Posts Tagged ‘class actions’

December 31 roundup

Lists of lists, if not indeed lists of lists of lists:

  • Lenore Skenazy picks worst school safety overreaction cases of the year [Reason] and worst nanny state cases [Huffington Post]
  • Radley Balko, “Horrifying civil liberties predictions for 2015″, and you won’t need to read far to get the joke [Washington Post]
  • Feds probe NY Speaker Sheldon Silver over pay from law firm — not his big personal injury firm, but an obscure firm that handles tax certiorari cases [New York Times; our earlier Silver coverage over the years]
  • “Doonesbury” Sunday strip gets filed 5-6 weeks before pub date, so if its topicality compares unfavorably to that of Beetle Bailey and Garfield, now you know why [Washington Post and Slate, with Garry Trudeau’s embarrassing excuses for letting papers run a strip taking the Rolling Stone/U. Va. fraternity assault story as true, weeks after its collapse; Jesse Walker assessment of the strip twelve years ago]
  • Jim Beck’s picks for worst pharmaceutical law cases of the year [Drug & Device Law]
  • “The Ten Most Significant Class Action Cases of 2014″ [Andrew Trask]
  • Washington Post calls for steep cigarette tax hike in Maryland, makes no mention of smuggling/black market issue so visible in New York [my Cato post]

November 6 roundup

Whirlpool wins first musty-washer class action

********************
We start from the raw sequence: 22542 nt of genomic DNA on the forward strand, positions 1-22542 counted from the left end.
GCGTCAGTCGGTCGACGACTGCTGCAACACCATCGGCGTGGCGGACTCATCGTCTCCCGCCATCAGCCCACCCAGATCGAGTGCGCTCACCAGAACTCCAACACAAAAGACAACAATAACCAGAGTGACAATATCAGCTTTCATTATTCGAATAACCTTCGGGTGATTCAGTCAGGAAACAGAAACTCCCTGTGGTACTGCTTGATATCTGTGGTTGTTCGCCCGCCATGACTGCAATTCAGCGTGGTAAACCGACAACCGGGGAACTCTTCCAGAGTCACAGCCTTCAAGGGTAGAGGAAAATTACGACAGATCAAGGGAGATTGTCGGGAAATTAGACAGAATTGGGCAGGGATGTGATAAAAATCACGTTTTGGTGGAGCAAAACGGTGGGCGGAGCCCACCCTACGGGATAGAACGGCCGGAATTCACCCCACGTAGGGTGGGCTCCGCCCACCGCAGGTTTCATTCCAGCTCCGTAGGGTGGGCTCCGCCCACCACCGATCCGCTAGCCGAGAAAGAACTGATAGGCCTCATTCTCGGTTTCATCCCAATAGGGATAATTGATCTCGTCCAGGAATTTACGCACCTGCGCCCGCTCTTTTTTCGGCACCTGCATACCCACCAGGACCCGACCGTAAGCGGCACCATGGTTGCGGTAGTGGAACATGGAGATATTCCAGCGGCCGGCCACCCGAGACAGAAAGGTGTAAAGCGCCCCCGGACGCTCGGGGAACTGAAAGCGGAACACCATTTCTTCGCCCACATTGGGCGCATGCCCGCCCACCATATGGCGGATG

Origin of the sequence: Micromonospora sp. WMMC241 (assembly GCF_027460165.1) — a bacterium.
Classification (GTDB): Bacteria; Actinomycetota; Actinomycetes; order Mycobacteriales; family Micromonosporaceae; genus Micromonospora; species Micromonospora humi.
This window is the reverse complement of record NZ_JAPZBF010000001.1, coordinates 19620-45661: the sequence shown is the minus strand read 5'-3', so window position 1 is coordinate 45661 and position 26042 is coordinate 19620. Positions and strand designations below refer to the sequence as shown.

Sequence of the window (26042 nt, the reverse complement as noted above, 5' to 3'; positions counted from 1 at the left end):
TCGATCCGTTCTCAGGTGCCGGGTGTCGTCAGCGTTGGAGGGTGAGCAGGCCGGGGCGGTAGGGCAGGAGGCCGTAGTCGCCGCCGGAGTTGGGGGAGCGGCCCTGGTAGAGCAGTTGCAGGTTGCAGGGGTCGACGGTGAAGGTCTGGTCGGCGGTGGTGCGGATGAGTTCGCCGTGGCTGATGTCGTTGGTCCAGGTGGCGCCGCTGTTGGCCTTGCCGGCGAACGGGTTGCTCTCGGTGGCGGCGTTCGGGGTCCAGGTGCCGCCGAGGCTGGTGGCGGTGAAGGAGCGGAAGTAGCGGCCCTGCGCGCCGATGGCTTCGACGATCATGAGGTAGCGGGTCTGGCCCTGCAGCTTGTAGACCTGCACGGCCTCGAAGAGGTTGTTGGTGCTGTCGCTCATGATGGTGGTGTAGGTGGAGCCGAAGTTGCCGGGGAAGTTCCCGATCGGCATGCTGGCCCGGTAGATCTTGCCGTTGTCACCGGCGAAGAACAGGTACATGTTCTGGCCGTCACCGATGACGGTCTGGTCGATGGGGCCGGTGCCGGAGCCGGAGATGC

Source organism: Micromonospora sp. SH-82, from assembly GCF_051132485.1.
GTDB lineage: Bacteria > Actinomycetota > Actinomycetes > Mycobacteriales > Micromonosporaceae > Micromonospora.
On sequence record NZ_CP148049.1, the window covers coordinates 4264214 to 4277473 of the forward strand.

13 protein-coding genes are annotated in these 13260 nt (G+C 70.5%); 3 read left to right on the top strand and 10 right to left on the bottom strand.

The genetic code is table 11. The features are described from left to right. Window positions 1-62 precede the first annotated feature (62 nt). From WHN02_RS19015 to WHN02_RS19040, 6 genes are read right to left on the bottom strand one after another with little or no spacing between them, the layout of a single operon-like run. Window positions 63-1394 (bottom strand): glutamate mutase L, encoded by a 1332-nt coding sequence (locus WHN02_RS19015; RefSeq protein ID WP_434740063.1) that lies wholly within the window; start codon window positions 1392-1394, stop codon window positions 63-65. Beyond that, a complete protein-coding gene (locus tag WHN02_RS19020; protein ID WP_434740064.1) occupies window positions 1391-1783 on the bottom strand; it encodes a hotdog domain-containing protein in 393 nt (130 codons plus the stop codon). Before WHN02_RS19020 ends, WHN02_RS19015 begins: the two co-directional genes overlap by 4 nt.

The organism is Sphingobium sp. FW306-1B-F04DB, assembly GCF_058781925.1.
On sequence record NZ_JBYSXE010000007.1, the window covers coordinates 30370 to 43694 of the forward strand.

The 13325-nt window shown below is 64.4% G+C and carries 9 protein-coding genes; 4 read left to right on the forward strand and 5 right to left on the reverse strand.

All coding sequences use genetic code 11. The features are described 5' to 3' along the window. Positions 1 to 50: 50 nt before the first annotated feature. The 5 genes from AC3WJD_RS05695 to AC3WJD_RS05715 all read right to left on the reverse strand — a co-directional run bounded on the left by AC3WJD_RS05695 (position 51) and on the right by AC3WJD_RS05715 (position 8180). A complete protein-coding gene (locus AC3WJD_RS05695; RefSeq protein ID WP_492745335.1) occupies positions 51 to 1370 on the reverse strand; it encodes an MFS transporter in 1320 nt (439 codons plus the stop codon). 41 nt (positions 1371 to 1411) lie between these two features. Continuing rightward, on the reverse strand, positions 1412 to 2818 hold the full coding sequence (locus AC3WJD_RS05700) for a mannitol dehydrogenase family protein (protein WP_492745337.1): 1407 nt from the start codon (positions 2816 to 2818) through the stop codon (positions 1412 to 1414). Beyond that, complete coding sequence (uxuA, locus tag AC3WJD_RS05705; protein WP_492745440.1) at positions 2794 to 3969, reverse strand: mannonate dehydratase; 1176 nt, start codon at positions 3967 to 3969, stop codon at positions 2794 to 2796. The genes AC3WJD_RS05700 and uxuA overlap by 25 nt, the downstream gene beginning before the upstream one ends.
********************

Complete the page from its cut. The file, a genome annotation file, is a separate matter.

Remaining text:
Going to trial at all in a class action representing 150,000 Ohio customers was considered highly risky for the company, but a jury returned a defense verdict finding no defect. [Daniel Fisher] However, suits on behalf of statewide classes in states other than Ohio will continue, and the legal process counting the related cases — which has now grown to include two visits to the Supreme Court, not to mention the Sixth and Seventh Circuits — is going to be highly costly for the appliance makers in any event [Paul Karlsgodt] We’ve covered the saga in past posts, noting that the washer designs at issue arose in response to federal regulations that strong-armed appliance makers into finding ways to conserve water and energy compared with earlier designs.

“Former intern drops lawsuit against David Letterman”

Mallory Musallam had been a plaintiff in a class-action suit seeking minimum wage and overtime against the talk-show host on behalf of former interns. Now she has apologized and withdrawn her name, saying “lawsuit-hungry attorneys” had approached her at “a weak vulnerable time, facing student debt” and talked her into taking part in an action whose exact nature she didn’t recognize. “I cannot apologize enough for this debacle. I do not believe in getting something for nothing — that’s not how I was raised.” Her “now-former lawyer, Lloyd Ambinder, did not return a call for comment.” [N.Y. Daily News]

Allstate Insurance Co. v. Jacobsen: SCOTUS should review Montana class-action dodge

The rules for class actions seeking injunctive relief against unlawful conduct are looser in key respects than those for actions in which monetary relief is the object, in part because the consequences for absent class members are less serious. But what happens when shrewd counsel institute an action that is injunctive on its face, but actually crafted to tee up an entitlement to class damages? The Montana Supreme Court approved such a maneuver in a case now called Allstate Insurance Co. v. Jacobsen; now Cato has filed a brief seeking certiorari review of that decision, which raises important issues of class action fairness and practicality leading on from such recent high court decisions as Wal-Mart v. Dukes and Comcast v. Behrend. Read a summary here and the full brief here. More: Legal NewsLine (on Washington Legal Foundation brief).